“I cannot think of anyone more suited to being selected for such a prestigious award,” Dr. Sindelar said. “Dr. Ensom is unique in our faculty as she contributes substantially to the academic triad of teaching/learning, scholarship/research and service to the profession.”

Award for Innovation In Pharmacy Practice

Kristine Crews, PharmD

For Kristine Crews, PharmD, BCPS, the theme of marriage transcends the 12-year partnership she has cultivated with her husband, James. Dr. Crews has coupled her research interests with a dedication to patient care and has managed to balance the infinitesimal nature of her work in pharmacogenetics with a love for expansive spaces, camping, hiking, swimming, and generally spending “lots of time outdoors” with her husband and three young children.

Despite a “very busy” life, the awardee set aside a few minutes to discuss the pharmacist-led clinical pharmacogenetics service—one of the first in the country—that she helped establish and for which she is receiving recognition. “You could say the burgeoning field of clinical pharmacogenetics and my career have grown up together,” mused Dr. Crews, who is the director of the Translational Research Laboratory at St. Jude Children’s Research Hospital, in Memphis.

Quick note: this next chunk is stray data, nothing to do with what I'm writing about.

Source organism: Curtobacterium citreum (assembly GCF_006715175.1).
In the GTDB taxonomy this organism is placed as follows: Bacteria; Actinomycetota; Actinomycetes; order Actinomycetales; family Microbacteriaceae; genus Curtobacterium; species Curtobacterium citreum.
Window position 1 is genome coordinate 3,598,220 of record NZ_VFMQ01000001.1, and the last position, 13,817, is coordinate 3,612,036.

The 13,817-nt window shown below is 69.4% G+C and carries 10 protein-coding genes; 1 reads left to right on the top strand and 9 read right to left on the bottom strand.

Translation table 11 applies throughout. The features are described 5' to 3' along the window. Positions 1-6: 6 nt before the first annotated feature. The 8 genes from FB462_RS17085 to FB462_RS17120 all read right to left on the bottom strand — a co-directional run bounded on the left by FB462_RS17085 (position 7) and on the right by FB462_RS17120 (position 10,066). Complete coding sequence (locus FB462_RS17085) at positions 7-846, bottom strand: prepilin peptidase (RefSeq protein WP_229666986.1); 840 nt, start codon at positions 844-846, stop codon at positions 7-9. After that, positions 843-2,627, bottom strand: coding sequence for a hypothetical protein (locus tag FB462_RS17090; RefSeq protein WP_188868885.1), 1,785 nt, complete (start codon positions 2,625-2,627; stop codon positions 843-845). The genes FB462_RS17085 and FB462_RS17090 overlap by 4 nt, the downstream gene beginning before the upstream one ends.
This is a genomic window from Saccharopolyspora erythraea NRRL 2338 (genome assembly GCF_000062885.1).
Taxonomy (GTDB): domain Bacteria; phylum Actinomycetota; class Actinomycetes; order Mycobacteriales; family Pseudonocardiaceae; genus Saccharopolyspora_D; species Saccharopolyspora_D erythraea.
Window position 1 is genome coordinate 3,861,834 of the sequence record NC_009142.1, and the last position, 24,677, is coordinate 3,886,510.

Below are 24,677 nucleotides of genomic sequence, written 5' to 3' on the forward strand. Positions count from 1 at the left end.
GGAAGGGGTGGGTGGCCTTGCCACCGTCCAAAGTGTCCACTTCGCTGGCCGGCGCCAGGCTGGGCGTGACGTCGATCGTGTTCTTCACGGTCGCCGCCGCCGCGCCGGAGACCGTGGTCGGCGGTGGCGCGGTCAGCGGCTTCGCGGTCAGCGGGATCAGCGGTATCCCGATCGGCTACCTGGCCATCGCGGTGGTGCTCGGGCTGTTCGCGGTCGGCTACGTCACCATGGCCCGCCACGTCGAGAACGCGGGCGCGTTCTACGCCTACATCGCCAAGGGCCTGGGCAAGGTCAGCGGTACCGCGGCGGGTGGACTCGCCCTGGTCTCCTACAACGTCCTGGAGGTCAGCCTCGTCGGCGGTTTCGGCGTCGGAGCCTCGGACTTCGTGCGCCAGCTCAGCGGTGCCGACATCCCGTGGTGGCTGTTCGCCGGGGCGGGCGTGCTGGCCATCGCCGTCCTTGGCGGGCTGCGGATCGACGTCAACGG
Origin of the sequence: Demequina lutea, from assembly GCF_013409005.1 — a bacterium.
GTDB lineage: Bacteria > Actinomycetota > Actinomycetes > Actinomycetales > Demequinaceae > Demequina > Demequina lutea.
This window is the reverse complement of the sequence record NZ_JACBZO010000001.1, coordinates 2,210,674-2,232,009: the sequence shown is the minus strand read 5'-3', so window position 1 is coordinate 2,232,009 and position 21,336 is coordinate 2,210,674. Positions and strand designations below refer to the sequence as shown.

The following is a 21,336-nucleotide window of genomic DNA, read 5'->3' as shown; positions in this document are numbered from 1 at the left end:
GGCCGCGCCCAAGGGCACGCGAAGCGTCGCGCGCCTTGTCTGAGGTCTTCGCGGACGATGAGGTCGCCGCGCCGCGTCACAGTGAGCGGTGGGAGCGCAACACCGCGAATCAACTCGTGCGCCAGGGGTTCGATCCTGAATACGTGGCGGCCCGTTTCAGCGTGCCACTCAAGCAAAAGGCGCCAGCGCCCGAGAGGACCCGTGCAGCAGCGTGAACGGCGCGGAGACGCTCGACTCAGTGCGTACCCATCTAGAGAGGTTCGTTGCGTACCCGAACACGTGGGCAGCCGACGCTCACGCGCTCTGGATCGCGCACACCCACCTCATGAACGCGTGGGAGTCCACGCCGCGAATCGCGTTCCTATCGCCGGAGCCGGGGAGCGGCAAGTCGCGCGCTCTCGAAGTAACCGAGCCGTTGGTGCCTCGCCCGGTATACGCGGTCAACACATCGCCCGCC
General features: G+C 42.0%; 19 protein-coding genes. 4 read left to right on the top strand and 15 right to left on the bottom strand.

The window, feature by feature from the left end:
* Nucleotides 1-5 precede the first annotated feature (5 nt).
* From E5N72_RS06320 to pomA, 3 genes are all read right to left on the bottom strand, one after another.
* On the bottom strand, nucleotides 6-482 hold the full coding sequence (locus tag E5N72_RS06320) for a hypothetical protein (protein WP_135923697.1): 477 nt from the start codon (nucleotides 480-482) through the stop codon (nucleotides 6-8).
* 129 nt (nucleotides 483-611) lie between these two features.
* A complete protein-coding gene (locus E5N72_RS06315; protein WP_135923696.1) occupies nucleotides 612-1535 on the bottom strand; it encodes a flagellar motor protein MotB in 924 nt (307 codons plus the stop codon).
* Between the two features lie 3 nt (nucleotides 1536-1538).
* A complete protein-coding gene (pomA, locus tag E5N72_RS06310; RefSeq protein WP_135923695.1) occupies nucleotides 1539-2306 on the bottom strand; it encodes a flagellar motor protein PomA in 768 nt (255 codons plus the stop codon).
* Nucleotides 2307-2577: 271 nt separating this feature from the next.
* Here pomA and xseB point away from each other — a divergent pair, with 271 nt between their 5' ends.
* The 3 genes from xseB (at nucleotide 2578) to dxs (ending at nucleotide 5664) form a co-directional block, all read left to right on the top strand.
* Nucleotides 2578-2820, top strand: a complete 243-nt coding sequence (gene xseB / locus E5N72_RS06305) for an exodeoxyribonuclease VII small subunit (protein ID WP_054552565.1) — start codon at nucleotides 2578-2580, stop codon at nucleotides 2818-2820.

Dr. Crews’ broad interest in research was sparked during her pharmacy school years at Rutgers University, in New Jersey, and she ultimately followed up a residency in clinical pharmacokinetics with a research fellowship focusing on clinical pharmacokinetics and drug development.

The pharmacogenetics service she helped establish at St. Jude’s, detailed in the American Journal of Health-System Pharmacy (2011;68:143-150), is the culmination of her research and clinical interests. The service relies on pharmacists to review and interpret the results of pharmacogenetic tests, which are conducted preemptively at St. Jude’s in patients likely to require one of several drugs that are metabolized by polymorphic enzymes and for which there is pharmacogenomic information. Pharmacists provide a written consultation that is included in a patient’s electronic medical record, and drug-specific alerts appear if a genotype contraindicates the use of a particular medication or suggests a higher- or lower-than-normal dose should be administered.

With a growing list of gene–drug pairs, Dr. Crews believes pharmacists will see clinical pharmacogenomics become an important aspect of hospital-based pharmacy. “With our knowledge of medications, pharmacists are well positioned to lead new initiatives in the field,” she noted.